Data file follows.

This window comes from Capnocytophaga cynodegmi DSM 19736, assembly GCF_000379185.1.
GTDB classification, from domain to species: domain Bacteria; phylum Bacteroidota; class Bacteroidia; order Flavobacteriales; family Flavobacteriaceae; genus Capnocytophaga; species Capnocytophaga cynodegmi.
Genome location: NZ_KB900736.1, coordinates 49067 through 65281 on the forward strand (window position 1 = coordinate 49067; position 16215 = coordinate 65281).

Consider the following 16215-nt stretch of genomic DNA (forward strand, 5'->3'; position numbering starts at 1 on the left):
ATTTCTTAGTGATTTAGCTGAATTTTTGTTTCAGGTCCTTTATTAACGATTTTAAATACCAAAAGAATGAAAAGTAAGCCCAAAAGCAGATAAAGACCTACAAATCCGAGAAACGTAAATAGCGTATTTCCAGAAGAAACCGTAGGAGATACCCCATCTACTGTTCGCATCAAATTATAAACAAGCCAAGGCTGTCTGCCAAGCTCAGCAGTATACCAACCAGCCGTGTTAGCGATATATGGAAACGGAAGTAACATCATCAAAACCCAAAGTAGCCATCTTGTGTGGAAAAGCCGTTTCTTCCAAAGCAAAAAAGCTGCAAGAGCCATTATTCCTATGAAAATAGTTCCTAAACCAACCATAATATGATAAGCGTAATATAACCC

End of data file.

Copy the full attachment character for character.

This window comes from Capnocytophaga cynodegmi DSM 19736, assembly GCF_000379185.1.
GTDB classification, from domain to species: domain Bacteria; phylum Bacteroidota; class Bacteroidia; order Flavobacteriales; family Flavobacteriaceae; genus Capnocytophaga; species Capnocytophaga cynodegmi.
Genome location: NZ_KB900736.1, coordinates 49067 through 65281 on the forward strand (window position 1 = coordinate 49067; position 16215 = coordinate 65281).

Consider the following 16215-nt stretch of genomic DNA (forward strand, 5'->3'; position numbering starts at 1 on the left):
ATTTCTTAGTGATTTAGCTGAATTTTTGTTTCAGGTCCTTTATTAACGATTTTAAATACCAAAAGAATGAAAAGTAAGCCCAAAAGCAGATAAAGACCTACAAATCCGAGAAACGTAAATAGCGTATTTCCAGAAGAAACCGTAGGAGATACCCCATCTACTGTTCGCATCAAATTATAAACAAGCCAAGGCTGTCTGCCAAGCTCAGCAGTATACCAACCAGCCGTGTTAGCGATATATGGAAACGGAAGTAACATCATCAAAACCCAAAGTAGCCATCTTGTGTGGAAAAGCCGTTTCTTCCAAAGCAAAAAAGCTGCAAGAGCCATTATTCCTATGAAAATAGTTCCTAAACCAACCATAATATGATAAGCGTAATATAACCC